On 29th July she took the nun’s habit with the name Sister Marie-Bernard. It was not long before she fell ill and had to be taken to the infirmary. At the end of October she was deemed to be so close to death that the Bishop of Nevers administered Extreme Unction and allowed her to take her vows in advance. But she recovered the next day, much to the chagrin of the novice mistress who accused her of putting on her illness! Bernadette never complained of the severity of the mistress of novices. ‘She is right – I am proud – I shall work at trying to improve myself.’
Because of her delicate state of health the Bishop assigned her the task of prayer. She was given the light role of assistant to the convent’s nurse, but when the latter fell ill and died, Bernadette was put in charge of the infirmary where she coped well.
Later she became the convent’s sacristan, creating beautiful embroidery for altar cloths and vestments. But in 1872 Bernadette’s health deteriorated again and for a time she was confined to her room. When she recovered she reverted to the role of assistant nurse. In April, 1875, she took to her bed again and remained a permanent invalid. Of great comfort to her was the knowledge that she lived in a spirit of close intimacy with Jesus, whose love knew no limits. ‘He is sufficient for me' she once said.
Bernadette developed tuberculosis of the bone in the right knee, a most painful condition which she bore stoically. The name ‘Bernadette’ means ‘brave as a bear’, and she certainly lived up to it. Not surprisingly, she was universally loved and admired by the community she lived among, with the possible exception of the mistress of novices.
The end came on Wednesday, 16th April, 1879. Bernadette asked to be lifted from her bed. After making her last confession she recited the prayer for the dying. She asked for a drink of water, made the Sign of the Cross, bowed her head and died. It was 3 o’clock in the afternoon. She was just 35.
Sister Bernard Dalias wrote : ‘As soon as she was dead, Bernadette’s face became young and peaceful again.’ About 11 o’clock on the following day her body was brought down to the chapel. She appeared to be sleeping. The news of her death caused a sensation in Nevers and well beyond. ‘She’s gone to see the Blessed Virgin again in Heaven!’ was the cry. Crowds of people hurried through the rain to catch a glimpse of her.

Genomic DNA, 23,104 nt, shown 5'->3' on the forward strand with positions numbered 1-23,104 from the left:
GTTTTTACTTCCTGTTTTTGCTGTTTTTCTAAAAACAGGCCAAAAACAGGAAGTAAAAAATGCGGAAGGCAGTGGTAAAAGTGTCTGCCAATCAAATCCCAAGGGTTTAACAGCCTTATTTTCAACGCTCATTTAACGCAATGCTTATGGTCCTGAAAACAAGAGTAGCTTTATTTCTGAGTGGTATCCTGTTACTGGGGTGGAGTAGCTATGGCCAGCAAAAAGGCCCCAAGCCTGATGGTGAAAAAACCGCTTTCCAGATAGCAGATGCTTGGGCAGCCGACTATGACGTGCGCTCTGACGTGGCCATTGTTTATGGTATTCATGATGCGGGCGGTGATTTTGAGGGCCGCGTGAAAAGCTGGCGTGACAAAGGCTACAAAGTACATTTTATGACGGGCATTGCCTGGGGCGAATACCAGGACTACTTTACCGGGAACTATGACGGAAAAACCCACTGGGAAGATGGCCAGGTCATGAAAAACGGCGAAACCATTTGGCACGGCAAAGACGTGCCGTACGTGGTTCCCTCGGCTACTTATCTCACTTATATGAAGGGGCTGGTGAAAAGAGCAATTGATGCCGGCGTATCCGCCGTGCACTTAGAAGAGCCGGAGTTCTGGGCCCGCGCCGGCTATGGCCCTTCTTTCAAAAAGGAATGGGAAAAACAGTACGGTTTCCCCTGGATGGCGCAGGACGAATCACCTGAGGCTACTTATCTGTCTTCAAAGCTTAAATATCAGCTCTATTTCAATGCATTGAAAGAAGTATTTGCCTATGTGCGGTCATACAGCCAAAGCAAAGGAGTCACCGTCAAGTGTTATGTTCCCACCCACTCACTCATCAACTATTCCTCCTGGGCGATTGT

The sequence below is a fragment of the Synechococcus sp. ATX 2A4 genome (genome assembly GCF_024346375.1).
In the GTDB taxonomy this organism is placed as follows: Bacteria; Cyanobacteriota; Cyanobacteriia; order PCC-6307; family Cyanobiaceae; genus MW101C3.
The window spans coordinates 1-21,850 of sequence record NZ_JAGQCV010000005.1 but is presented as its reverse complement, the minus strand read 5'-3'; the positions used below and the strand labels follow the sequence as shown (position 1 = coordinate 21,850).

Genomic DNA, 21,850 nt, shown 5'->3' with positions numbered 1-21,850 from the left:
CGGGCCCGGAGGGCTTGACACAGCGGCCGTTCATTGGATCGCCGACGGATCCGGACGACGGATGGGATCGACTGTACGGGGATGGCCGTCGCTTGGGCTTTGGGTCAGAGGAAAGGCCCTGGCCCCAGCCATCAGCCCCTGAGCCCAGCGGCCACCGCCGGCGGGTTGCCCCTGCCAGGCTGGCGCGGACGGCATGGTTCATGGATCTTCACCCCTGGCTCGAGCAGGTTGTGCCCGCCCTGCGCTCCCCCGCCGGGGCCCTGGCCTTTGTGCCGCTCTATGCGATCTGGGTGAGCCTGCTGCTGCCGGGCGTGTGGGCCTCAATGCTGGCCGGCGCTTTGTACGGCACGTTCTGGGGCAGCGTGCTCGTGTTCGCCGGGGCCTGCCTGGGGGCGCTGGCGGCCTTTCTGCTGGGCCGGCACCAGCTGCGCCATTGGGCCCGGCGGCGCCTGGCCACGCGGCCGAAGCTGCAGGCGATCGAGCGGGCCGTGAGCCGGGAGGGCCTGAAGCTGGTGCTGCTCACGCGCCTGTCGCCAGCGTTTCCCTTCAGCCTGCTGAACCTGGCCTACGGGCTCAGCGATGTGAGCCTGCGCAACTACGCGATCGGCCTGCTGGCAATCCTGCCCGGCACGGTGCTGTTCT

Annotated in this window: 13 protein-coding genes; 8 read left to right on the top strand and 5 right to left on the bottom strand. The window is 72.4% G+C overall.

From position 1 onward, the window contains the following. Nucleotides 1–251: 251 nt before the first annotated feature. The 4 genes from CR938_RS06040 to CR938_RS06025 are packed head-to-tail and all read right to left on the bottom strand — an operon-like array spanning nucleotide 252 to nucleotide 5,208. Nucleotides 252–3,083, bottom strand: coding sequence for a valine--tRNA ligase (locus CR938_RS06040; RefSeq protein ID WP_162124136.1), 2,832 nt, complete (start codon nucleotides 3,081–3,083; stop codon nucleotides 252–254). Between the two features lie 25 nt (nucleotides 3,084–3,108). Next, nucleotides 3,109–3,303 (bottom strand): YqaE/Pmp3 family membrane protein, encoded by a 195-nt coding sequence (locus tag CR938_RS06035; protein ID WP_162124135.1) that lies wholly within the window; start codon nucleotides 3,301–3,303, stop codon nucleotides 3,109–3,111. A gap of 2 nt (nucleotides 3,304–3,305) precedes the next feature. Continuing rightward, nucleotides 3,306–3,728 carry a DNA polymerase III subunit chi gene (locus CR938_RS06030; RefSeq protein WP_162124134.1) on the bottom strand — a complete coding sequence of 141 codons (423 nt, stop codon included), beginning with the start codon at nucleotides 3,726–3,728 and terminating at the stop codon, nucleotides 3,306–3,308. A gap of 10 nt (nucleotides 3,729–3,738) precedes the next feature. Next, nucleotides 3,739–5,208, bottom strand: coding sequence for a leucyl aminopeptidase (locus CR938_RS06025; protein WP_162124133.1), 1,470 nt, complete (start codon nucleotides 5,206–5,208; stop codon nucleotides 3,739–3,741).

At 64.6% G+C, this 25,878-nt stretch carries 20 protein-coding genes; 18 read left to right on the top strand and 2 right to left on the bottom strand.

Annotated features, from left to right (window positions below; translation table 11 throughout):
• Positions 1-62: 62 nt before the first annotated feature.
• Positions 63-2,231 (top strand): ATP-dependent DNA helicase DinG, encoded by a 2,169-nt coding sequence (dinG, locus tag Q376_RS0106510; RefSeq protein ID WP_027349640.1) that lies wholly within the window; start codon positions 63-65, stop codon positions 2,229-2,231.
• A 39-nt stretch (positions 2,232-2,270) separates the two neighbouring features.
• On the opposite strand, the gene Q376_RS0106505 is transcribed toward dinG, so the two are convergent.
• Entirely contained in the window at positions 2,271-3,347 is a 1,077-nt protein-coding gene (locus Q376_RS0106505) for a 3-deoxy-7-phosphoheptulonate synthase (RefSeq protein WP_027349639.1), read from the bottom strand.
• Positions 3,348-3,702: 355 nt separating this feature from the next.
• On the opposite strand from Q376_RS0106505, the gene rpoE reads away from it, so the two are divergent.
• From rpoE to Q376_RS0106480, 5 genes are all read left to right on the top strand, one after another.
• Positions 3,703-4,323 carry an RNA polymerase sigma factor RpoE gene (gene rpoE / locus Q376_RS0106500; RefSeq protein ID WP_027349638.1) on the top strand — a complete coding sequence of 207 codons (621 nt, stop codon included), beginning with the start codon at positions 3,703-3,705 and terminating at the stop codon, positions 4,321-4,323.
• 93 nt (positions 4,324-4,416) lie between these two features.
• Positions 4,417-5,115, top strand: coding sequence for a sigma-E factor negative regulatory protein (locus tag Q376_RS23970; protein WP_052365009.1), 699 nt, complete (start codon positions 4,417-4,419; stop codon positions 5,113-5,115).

The main doors of the chapel were left open for two whole days so that everyone could go in and pray before the Altar of Repose. Four of the sisters were kept busy touching the body with pious objects belonging to the lines of people filing past. Working men and women handed up their tools to be touched against Bernadette’s hands. Some of the local garrison’s officers laid the hilt of their swords on her hands and remained afterwards to pray. Such were the crowds that the funeral had to be delayed by a day.
Bernadette was not buried in the town cemetery. Her Mother Superior insisted on keeping her within the convent walls in a vault constructed in the secluded oratory.
Thirty years after her death her body was exhumed. There was no trace of corruption, though her crucifix was tarnished by verdigris and her rosary corroded with rust, proving that damp existed within the coffin. Ten years later the body was exhumed again and once more revealed no sign of corruption. After this, Bernadette’s mortal remains were placed in a casket of gilded bronze and crystal in a chapel where all can still see her today at the Convent of Saint-Gildard in Nevers.
In August, 1913, Pope Pius X conferred the title on her of Venerable. Ten years later Pius XI published a decree on the heroic nature of the virtues of the Venerable Sister Marie-Bernard Soubirous. It stated: ‘This life can be summed up in three sentences: Bernadette was faithful to her mission, she was humble in glory, she was valiant under trial.’ The Congregation for Rites examined the authenticity of the ten miracles put forward for her Beatification. It selected two – those of Henri Boisselet and Sister Marie-Melanie Meyer.
On 8th December,1933, Bernadette was finally canonized by Pope Pius XI with the words: ‘We define and declare the Blessed Marie-Bernard Soubirous a Saint.’ Her annual Feast Day is 16th April.
God exalts none but the humble. -St Bernadette, pray for us!
Click here to go to part 3 -The Miracle Cures of Lourdes
Quotes of St Bernadette/Prayers of St Bernadette
"I shall spend every moment loving. One who loves does not notice her trials; or perhaps more accurately, she is able to love them."
"Oh Jesus and Mary, let my entire consolation in this world be to love you and to suffer for sinners."
"Oh Jesus, I would rather die a thousand deaths than be unfaithful to You!"
"Oh my Mother, to you I sacrifice all other attachments so that my heart may belong entirely to you and to my Jesus."
"Love overcomes, love delights. Those who love the Sacred Heart of Jesus rejoice."
"Jesus, my God, I love You above all things."
"Holy Mary, Mother of God, pray for me, a poor sinner."
-Words of St Bernadette Soubirous (1844-1879)